Most people say they have sensed when they were being stared at, and most people also say they have made others turn around by looking at them. The sense of being stared at is taken for granted by most surveillance professionals, security officers, soldiers, celebrity photographers, martial arts practitioners and hunters. The ability to detect makes biological and evolutionary sense. It may be deeply rooted in our animal nature, and widespread in the animal kingdom.So writes Dr. Rupert Sheldrake in a special issue, dedicated to this phenomenon, of the June 2005 issue of the Journal of Consciousness Studies.
A lot us us, I suspect, tried the experiment when we were schoolchildren. We'd stare at the back of the head of a kid sitting several rows in front of us in class. Before long, he'd start to fidget even more than kids in class normally do. Eventually he'd look around, finally turning all the way around to look back at us.
Most people classify it as a youthful prank of no significance, but Sheldrake has run a boatload of experiments, which he believes follow strict scientific protocols, and which suggest that "the sense of being stared at" is a fact. He's written a book on the subject and referred to it in some of his other books.
Even if (some?) people are able to feel being stared at in the absence of any sensory clue, what's the big deal?
Anyone who is not familiar with Sheldrake's work and theories might answer that it seems to be an example of telepathy. That in itself, of course, is enough to send steam out of the ears of many scientists, particularly those in the so-called "hard sciences" as well as experimental psychologists.
But to Sheldrake, it ties in with his two even more "outrageous" concepts that have made him an Untouchable in the eyes of orthodox science but celebrated by many investigating the paranormal. (Like most psychical researchers, he maintains that his hypotheses imply no violation of natural laws, and instead exemplify natural laws of consciousness and of non-material reality, which can't be understood by assumptions and measurements based on the material world.)
Those concepts, guaranteed to set the cat among the pigeons, are morphic fields and morphic resonance. Follow the link to his own explanation, better than me trying to explain them.
The idea that consciousness (not only of people but of all creatures) is maxed out in a universal field rather than limited to a neural network in the brain, is startling to many people although a shopworn platitude to psychical researchers and metaphysicians. (Sheldrake understandably prefers to dissociate himself from the latter.) But considering the morphic (also called morphogenetic) field as a kind of mind-field or ultra-fine material substrate of the physical body is similar to the subtle body of Vedantic theory and the astral double described in Theosophy, "the etherial counterpart of the gross body of man" in the words of Annie Besant.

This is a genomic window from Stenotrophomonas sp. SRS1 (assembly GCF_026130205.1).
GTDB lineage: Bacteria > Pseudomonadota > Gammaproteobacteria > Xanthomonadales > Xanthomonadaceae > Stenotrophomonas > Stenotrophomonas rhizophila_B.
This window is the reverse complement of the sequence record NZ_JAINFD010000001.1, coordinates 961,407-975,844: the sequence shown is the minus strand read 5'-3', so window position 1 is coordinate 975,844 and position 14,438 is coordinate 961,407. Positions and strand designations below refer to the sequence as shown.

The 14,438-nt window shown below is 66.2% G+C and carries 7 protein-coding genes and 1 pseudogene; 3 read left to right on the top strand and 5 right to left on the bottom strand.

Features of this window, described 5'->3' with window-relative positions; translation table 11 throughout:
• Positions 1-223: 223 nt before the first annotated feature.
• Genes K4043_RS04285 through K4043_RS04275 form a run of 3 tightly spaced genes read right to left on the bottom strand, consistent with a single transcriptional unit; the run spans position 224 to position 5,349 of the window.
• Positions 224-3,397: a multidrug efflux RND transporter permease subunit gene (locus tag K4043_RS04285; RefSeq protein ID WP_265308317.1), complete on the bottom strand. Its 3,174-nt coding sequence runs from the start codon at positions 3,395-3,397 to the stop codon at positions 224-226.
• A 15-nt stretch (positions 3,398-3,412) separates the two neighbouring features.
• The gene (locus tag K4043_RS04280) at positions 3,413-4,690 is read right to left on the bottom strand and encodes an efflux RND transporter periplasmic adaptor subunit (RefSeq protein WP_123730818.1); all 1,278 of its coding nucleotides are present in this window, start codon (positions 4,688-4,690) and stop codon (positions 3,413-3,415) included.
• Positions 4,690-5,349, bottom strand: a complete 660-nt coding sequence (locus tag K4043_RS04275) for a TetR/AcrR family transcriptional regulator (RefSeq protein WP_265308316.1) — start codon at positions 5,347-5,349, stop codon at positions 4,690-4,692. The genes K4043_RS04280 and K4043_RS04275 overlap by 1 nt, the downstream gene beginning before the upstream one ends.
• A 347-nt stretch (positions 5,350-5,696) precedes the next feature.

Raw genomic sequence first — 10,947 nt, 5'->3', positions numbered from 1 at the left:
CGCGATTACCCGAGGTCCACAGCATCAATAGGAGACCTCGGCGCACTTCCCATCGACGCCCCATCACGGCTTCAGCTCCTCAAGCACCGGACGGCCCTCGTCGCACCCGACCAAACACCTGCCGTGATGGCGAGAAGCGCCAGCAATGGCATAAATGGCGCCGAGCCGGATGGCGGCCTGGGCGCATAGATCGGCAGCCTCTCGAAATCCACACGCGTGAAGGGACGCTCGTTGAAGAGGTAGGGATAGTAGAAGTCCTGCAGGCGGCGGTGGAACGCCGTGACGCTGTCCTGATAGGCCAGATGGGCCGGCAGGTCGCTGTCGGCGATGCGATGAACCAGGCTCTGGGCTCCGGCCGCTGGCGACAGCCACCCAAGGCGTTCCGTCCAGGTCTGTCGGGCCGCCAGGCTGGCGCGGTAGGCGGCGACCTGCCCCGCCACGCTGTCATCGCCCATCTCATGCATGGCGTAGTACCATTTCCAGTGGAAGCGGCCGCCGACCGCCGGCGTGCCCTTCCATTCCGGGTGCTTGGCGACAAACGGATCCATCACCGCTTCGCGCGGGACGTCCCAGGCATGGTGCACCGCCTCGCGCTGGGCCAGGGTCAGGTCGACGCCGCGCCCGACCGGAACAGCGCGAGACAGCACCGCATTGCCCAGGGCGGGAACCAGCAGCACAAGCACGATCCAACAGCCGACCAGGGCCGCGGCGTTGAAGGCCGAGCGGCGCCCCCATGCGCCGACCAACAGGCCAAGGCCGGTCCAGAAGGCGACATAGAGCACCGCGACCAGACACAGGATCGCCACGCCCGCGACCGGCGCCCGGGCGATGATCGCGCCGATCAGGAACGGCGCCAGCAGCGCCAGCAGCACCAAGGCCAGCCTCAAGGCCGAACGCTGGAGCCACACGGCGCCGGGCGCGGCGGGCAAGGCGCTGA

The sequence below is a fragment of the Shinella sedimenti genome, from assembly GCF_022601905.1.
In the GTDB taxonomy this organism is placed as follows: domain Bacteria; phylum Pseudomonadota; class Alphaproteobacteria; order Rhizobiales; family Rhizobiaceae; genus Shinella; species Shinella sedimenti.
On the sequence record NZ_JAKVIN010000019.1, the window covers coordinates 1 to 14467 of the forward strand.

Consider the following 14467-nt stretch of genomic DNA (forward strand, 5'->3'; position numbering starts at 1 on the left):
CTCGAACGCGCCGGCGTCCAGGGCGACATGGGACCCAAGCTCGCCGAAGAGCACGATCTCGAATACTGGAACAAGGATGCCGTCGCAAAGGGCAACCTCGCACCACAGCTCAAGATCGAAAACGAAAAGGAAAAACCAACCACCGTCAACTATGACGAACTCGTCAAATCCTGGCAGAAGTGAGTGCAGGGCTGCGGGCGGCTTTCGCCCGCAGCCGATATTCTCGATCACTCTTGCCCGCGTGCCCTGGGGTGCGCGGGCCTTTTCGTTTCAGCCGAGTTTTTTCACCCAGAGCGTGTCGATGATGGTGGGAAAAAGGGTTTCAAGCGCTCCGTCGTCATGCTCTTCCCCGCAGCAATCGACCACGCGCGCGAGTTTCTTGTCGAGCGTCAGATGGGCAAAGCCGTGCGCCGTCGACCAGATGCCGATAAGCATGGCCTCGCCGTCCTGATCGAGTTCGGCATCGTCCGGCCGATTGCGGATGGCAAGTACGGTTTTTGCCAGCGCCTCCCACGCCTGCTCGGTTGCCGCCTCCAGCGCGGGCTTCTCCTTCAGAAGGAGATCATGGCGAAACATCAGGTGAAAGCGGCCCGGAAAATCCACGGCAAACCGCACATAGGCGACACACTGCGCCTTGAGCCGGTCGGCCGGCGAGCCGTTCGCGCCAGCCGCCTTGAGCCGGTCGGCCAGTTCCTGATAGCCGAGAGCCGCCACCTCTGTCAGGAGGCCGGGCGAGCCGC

Somewhat in the same vein, a Yale University professor of anatomy, Harold Saxton Burr, Ph.D., came to believe that what he called a "life-field" or "electro-dynamic fields," although "invisible and intangible," underlie physical life as a kind of blueprint of living forms.
But morphic resonance is still more shocking in its implication that the morphic field has its own kind of memory, or "habits" as Sheldrake says, that can transmit learned behavior from one organism to another of the same type. To academic biologists this is as disturbing as the discredited theories of the politicized Soviet scientist Trofim Denisovich Lysenko, who argued for the inheritance of acquired characteristics.
Congratulations are due to the editor of the Journal of Consciousness Studies, Anthony Freeman, for publishing Sheldrake's papers and peer reviewers' responses, although he candidly acknowledges that under the normal peer-review process Sheldrake's articles would never have been accepted for publication. But, he says, "Sheldrake’s work interests many of our readers and it reflects our commitment to open debate."
You can read Sheldrake's papers here. Neither he nor the journal, as far as I can make out, link to the reviewers' comments. Sheldrake only publishes his own replies to the reviewers, which hardly seems to be in the spirit of an open debate. I'm sure Susan Blackmore could be counted on for an attempted demolition job, and would provide interesting reading. Anyway, if you want the Big Bertha howitzers from the anti-Sheldrake persuasion, you can always visit The Skeptical Inquirer.